I was very pleased with my reading this year – I hit my Goodreads target of 100 books yesterday. While (as usual) I read mostly YA my reading was more varied this year – encompassing more commercial and literary fiction, as well as more non-fiction.
It was very hard to pick my top books of the year, but here they are – in order of reading. And yes I cheated by putting a couple of series in as one book.
The powerful and poetic Needlework by Deirdre Sullivan, one of my favourite releases of 2016, was on my 2015 list hence its absence here!
Spinster by Kate Bolick
This started off my non-fiction reading for the year and was a very moving read. Part memoir, part literary criticism and part social/cultural history it was a compelling read about what it was to be a single woman in various eras, and offered a fascinating insight into the lives of such women as Maeve Brennan and Edith Wharton.
All the Light We Cannot See by Anthony Doerr
What a gorgeous book. This Pultizer Prize winner lives up to all the hype. A beautifully written tale set between France and Germany in WWI, this is a book that lingers in your mind long after you’ve read it. People have come back into the bookshop to say how much they loved it.
Knights of the Borrowed Dark by Dave Rudden
This is a fantastic fantasy adventure, and I am really excited to read the next installment of the trilogy in 2017. I have been recommending this book to fans of Harry Potter and Percy Jackson in the bookshop, and months after reading it that scene with the lightbulbs still sends shivers down my spine.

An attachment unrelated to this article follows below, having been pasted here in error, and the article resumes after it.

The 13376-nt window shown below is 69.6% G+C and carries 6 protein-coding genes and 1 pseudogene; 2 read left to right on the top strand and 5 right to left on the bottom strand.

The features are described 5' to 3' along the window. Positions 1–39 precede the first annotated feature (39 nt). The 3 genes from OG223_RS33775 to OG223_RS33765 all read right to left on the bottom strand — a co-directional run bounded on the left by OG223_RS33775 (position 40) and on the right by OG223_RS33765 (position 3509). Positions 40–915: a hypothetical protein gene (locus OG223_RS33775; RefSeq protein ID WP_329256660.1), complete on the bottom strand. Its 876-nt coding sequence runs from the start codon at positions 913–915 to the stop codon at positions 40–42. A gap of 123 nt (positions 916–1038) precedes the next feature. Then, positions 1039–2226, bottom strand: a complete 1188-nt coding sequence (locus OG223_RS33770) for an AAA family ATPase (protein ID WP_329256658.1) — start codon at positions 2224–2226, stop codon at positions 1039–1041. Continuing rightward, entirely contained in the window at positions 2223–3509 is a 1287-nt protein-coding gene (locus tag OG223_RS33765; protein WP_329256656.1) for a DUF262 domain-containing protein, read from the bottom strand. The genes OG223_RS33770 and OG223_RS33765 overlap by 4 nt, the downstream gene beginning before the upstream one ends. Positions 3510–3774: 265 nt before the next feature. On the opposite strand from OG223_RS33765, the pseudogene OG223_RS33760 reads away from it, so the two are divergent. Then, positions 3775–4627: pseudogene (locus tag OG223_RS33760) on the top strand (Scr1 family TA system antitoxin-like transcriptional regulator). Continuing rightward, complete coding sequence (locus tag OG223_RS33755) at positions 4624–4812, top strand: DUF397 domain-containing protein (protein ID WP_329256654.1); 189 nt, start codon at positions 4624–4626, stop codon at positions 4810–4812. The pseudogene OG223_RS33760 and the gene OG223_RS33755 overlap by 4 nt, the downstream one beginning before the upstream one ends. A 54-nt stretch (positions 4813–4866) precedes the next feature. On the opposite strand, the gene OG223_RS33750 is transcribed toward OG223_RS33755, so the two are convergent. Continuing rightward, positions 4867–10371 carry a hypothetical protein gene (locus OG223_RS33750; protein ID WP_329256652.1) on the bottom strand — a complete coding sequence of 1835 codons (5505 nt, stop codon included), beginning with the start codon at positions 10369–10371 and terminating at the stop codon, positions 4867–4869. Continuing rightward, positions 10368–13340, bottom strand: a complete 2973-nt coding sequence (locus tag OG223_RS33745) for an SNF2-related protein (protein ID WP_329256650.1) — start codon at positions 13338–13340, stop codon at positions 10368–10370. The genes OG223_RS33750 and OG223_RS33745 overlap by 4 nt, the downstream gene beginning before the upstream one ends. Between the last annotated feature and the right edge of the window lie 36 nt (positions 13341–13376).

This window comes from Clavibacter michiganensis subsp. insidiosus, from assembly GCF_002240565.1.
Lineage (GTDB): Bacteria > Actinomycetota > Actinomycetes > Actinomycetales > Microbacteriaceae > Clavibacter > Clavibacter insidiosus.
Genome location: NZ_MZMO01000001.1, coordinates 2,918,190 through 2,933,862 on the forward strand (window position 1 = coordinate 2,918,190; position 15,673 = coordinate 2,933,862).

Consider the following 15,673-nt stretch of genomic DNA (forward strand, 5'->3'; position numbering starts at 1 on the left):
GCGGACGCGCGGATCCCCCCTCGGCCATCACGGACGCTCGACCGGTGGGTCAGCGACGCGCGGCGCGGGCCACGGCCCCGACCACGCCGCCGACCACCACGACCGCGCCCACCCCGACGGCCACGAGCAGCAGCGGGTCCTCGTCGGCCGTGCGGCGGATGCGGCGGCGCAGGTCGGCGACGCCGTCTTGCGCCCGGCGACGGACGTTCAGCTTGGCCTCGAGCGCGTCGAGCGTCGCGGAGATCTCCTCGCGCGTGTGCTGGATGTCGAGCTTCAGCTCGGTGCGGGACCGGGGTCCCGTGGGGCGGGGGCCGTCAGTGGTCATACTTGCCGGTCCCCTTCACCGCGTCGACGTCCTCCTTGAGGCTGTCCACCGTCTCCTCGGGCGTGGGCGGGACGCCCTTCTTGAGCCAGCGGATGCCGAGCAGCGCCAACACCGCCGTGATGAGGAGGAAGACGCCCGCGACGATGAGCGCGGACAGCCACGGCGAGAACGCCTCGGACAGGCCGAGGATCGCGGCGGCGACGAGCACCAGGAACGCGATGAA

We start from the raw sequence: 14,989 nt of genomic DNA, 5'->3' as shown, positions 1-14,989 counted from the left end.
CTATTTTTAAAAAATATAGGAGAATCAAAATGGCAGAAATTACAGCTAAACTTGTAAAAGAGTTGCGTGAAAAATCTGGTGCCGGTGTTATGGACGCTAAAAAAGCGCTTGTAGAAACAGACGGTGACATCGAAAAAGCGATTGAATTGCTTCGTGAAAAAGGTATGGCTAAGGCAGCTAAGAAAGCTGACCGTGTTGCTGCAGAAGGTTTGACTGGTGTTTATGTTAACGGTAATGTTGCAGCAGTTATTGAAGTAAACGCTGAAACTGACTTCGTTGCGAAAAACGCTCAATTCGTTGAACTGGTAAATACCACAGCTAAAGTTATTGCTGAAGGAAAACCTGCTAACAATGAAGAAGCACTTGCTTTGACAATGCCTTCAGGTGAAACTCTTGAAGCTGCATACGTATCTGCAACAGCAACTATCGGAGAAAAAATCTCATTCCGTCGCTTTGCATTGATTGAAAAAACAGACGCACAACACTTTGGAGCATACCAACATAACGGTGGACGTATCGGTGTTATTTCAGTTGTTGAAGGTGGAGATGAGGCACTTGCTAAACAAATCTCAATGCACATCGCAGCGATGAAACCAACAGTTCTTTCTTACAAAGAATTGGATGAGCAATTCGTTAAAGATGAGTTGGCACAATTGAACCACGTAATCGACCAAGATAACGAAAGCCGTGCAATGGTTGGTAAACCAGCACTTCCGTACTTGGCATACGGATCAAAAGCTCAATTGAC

The Mystery of Mercy Close by Marian Keyes
I adore Marian Keyes, and this is my very favourite of her books. As ever, she combines a striking insight into the darker side of her protagonist’s mind, combined with laugh-out-loud funny moments. If you haven’t read the Walsh family series, you are missing out!
Bone Gap by Laura Ruby
This book is absolutely gorgeous. I received an ARC to review, and I couldn’t put it down. I can’t wait to read it again. A chilling piece of magical realism with an intricate plot and unforgettable characters. It is a book about love, what it means to see and be seen. Unmissable.A stunning read, I’m glad it is finally out in Ireland and the UK!
Nothing Tastes As Good by Claire Hennessy
Claire Hennessy’s hard-hitting look at eating disorders and body image has a fantastic narrator in snarky ghost Annabel. This is a moving, honest and raw read. I can’t wait for Like the Other Girls, Claire Hennessy’s next book published in 2017!
How to be a Heroine by Samantha Ellis
Part literary criticism, part memoir, this is a book readers will love. Ellis revisits favourite books from various points in her life, examining what the heroines meant to her then and how she sees them now. I adored this, especially the discussion of Ballet Shoes!
Six of Crows & Crooked Kingdom by Leigh Bardugo
This is the best fantasy YA I have read in a long long time. The characters are all so interesting and well developed (it’s rare for me to love all the voices in a multiple POV novel), the plots are tight and exciting, and the world is enthralling.
What’s a Girl Gotta Do? and …And a Happy New Year? by Holly Bourne
I’ve said it before, and I’ll say it again, if there was ever a series I wish was around when I was a teenager, it’s the Spinster Club. The characters are real and honest, the focus on friendship is refreshing, and Bourne writes about feminism and mental health in a way that readers can really connect to.
Wild by Cheryl Strayed
In a year of reading more non-fiction, and moving into writing essays myself, this was a brilliant book to finally get to. It was utterly compelling. I stayed up late, I cried, I marked particularly powerful sentences. Another book that I feel deserves the praise it has received. What a remarkable woman and writer!
I’m looking forward to much more reading in 2017, my first book will be this beauty (ha) which was one of my Christmas presents: